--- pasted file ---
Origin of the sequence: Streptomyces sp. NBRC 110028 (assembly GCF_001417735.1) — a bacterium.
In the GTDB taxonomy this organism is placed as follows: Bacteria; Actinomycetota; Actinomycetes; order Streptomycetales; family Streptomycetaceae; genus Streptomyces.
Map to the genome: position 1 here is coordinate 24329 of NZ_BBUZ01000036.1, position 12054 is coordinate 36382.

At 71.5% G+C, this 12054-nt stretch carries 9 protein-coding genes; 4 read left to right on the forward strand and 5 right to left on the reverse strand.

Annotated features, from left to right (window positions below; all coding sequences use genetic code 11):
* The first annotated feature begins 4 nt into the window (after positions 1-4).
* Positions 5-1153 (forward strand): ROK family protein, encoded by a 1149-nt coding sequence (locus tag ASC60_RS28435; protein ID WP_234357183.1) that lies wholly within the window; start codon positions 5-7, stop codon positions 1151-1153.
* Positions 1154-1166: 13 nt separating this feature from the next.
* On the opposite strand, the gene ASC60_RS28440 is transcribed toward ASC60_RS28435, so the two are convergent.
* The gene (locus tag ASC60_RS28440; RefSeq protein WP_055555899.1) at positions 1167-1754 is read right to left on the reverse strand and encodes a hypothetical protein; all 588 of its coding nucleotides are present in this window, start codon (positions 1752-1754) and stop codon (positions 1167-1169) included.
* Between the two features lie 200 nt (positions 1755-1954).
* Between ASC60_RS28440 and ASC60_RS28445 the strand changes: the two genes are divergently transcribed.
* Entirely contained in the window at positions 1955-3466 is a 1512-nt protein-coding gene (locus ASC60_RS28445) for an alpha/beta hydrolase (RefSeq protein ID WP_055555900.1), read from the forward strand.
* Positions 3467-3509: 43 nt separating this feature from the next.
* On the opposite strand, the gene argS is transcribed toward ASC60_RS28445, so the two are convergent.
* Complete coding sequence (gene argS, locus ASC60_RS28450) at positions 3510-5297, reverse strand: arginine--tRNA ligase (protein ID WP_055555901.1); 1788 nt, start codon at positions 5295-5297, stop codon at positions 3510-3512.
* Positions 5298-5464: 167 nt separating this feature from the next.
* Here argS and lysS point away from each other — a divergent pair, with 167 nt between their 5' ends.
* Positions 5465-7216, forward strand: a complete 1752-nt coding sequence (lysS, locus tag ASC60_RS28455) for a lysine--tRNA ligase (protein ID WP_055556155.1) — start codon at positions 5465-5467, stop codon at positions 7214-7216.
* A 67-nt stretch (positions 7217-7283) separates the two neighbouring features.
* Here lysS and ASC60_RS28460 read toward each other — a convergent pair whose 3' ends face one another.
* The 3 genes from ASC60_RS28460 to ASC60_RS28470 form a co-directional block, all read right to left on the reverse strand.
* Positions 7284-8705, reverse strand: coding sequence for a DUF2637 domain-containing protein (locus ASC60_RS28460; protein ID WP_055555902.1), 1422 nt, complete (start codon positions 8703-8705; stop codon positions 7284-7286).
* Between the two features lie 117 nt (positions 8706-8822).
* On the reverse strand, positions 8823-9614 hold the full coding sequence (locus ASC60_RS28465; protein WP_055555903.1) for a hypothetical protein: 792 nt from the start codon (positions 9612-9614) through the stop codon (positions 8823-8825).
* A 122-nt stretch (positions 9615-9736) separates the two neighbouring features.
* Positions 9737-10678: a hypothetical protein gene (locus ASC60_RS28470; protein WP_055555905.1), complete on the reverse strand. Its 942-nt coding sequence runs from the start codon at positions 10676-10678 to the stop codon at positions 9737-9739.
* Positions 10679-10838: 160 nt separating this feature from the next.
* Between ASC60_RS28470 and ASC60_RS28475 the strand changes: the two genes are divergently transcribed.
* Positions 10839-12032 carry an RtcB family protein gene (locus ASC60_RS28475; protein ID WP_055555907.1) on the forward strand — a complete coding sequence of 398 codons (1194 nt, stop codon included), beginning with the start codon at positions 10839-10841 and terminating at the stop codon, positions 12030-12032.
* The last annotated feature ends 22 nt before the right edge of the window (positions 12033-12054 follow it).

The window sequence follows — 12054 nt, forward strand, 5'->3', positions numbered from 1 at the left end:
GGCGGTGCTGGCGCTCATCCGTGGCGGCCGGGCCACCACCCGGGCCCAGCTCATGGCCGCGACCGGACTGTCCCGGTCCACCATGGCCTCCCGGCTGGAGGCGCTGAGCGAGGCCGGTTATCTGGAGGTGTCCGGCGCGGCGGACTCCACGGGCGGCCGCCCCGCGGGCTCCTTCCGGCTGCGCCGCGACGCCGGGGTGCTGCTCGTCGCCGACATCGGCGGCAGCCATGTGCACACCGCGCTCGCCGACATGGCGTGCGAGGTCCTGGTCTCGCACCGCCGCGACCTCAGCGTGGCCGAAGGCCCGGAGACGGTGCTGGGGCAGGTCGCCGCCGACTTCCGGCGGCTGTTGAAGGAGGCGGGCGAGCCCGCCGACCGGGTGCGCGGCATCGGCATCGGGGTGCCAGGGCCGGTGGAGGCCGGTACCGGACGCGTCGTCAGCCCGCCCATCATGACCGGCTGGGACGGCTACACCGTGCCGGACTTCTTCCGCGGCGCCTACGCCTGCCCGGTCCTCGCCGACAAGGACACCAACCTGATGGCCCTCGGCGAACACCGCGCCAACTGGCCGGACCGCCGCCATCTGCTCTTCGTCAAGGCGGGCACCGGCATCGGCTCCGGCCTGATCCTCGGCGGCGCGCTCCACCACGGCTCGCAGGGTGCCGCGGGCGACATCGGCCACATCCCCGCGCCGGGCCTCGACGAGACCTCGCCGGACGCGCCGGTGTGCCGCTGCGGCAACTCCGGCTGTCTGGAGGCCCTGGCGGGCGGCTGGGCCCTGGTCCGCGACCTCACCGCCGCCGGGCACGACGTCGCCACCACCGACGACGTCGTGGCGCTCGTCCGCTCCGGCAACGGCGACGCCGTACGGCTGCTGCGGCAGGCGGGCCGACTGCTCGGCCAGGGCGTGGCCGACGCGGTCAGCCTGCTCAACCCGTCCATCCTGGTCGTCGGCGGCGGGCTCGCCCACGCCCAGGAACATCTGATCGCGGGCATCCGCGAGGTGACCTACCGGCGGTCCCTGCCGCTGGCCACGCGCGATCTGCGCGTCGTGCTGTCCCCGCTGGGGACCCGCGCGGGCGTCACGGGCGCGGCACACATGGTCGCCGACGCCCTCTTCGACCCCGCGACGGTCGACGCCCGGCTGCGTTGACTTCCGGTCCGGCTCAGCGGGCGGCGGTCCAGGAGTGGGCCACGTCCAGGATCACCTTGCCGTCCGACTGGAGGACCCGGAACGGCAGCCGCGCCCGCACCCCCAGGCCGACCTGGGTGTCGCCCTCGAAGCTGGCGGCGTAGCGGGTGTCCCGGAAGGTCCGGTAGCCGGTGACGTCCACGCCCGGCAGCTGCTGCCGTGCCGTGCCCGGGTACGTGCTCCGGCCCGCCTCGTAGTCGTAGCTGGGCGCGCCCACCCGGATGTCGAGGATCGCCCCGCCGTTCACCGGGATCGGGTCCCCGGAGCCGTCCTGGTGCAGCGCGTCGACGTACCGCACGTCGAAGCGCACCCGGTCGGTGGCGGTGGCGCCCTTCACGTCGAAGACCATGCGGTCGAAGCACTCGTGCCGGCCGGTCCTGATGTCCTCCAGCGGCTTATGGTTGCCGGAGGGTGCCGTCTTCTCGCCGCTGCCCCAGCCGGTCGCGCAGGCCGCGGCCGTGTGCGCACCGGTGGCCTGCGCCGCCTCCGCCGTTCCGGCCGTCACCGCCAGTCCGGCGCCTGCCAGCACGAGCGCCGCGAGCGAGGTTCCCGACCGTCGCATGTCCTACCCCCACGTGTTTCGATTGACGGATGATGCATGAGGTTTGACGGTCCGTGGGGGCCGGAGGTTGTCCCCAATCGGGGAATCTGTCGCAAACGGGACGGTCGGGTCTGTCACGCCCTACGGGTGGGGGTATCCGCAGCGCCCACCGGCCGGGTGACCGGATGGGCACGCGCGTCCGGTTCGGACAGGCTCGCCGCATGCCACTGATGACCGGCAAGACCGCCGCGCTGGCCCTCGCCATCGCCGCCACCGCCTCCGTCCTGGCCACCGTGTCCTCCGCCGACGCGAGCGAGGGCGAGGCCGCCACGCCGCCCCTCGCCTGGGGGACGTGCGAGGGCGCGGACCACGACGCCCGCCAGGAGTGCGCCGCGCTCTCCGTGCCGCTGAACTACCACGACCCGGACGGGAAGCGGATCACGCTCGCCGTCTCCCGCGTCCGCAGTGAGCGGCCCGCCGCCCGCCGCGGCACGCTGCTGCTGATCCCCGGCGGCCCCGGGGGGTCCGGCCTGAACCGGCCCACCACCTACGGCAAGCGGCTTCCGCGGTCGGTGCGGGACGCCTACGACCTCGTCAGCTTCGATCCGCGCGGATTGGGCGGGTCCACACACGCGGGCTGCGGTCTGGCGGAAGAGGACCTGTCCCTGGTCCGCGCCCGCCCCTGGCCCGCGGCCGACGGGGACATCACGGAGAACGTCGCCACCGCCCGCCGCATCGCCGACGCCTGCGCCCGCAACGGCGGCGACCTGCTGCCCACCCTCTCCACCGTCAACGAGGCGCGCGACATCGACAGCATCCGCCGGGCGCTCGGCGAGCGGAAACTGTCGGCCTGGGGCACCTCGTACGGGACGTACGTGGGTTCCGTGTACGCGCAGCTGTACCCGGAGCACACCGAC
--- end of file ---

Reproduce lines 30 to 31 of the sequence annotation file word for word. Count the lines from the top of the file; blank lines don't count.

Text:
* Positions 10839-12032 carry an RtcB family protein gene (locus ASC60_RS28475; protein ID WP_055555907.1) on the forward strand — a complete coding sequence of 398 codons (1194 nt, stop codon included), beginning with the start codon at positions 10839-10841 and terminating at the stop codon, positions 12030-12032.
* The last annotated feature ends 22 nt before the right edge of the window (positions 12033-12054 follow it).